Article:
This list could go on and on.

With improved batteries and sup caps over the horizon, hydraulic systems are out in the near future.


I dont know who has connections to this company but if I were them I would figure out how to mount this on a bus or cab. There are many cities freaking out on the rise of gas prices and budgets and if you can decrease the need for gas to reduce costs I think you can sell a lot of these things to city and state govts.


Garbage trucks and forklift / crane applications that already require hydraulic systems are obvious fits for hydraulic hybrids using Ice motors but recouperating the energy potential in those apps would also work when E drives are the main power source.There would probably be a benifit to hydraulic only when a substantial existing H system was required regardless.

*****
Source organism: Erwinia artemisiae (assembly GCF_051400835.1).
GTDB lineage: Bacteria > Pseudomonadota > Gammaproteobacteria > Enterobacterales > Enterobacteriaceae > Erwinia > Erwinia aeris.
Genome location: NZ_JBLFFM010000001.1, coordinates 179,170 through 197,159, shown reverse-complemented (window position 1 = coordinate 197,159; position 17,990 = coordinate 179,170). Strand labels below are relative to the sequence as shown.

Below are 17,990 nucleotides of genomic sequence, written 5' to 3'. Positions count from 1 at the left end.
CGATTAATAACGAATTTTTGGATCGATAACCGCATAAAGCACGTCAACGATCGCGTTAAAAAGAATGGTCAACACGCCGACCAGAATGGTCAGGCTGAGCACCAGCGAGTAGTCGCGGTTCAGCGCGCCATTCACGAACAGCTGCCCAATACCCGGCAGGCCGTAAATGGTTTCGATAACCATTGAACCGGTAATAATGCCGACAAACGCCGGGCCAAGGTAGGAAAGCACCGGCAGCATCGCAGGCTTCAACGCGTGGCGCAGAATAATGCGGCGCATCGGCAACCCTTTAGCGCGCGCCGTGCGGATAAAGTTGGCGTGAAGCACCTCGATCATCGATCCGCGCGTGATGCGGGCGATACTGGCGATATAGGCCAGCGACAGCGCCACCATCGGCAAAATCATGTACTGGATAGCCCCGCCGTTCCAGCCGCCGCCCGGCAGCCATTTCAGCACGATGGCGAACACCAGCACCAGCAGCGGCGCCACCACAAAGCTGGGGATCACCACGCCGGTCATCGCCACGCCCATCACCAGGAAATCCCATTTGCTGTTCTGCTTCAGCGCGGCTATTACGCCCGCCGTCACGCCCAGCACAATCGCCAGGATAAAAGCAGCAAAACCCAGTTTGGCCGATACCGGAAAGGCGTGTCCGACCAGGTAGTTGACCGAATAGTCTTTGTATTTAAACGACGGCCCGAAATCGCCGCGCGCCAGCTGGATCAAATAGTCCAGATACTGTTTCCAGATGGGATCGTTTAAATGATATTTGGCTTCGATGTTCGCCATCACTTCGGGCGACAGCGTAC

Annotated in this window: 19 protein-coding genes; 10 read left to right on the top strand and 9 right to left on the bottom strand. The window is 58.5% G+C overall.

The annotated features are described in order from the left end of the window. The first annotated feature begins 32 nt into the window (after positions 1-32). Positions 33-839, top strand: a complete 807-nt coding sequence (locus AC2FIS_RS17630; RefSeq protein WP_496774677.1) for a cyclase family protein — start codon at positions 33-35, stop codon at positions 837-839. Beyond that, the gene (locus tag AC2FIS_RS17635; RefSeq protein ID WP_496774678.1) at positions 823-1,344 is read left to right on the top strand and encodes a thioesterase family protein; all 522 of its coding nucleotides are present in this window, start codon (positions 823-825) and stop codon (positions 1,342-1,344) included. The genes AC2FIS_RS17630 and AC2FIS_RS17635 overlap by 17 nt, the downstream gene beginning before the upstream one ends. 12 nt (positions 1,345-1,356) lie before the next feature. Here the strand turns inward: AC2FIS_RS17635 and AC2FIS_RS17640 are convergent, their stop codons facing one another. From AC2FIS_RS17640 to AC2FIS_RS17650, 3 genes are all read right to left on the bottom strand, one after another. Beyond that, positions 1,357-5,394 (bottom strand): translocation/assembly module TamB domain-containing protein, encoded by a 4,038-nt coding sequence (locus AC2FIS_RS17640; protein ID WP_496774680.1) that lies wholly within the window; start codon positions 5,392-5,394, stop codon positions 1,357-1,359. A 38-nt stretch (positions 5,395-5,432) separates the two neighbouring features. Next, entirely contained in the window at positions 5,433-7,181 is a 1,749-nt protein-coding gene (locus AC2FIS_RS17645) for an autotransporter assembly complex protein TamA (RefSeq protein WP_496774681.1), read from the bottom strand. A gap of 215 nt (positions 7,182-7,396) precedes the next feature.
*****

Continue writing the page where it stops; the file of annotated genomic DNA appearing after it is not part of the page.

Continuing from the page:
Otherwise as E sytems become more practical, and no one is currently attempting straight E refuse trucks, but if they do it could be that a hybrid Electric hydraulic can perform better at least for the forseeable future.

Once the battery storage difficulties are overcome, possibly via fuel cell breakthru's then the E motor will be an ubiquitous everyday utility item.


HEVs/PHEVs/BEVs are partly and/or fully electrified vehicles.

Energy storage for the electrified portion is still a challenge but is progressively being resolved. Future higher performance batteries and/or ultra caps will negate the need of on board mechanical contraptions such as ICE, flywheels, compressed air or fluid etc.

Even higher efficiency but more complex fuel cells will have a difficult time to find industry wide application outside larger PHEVs (buses, trucks, heavy machines, tractors etc) but they may, if light and cheap enough and dedicated fuel is available..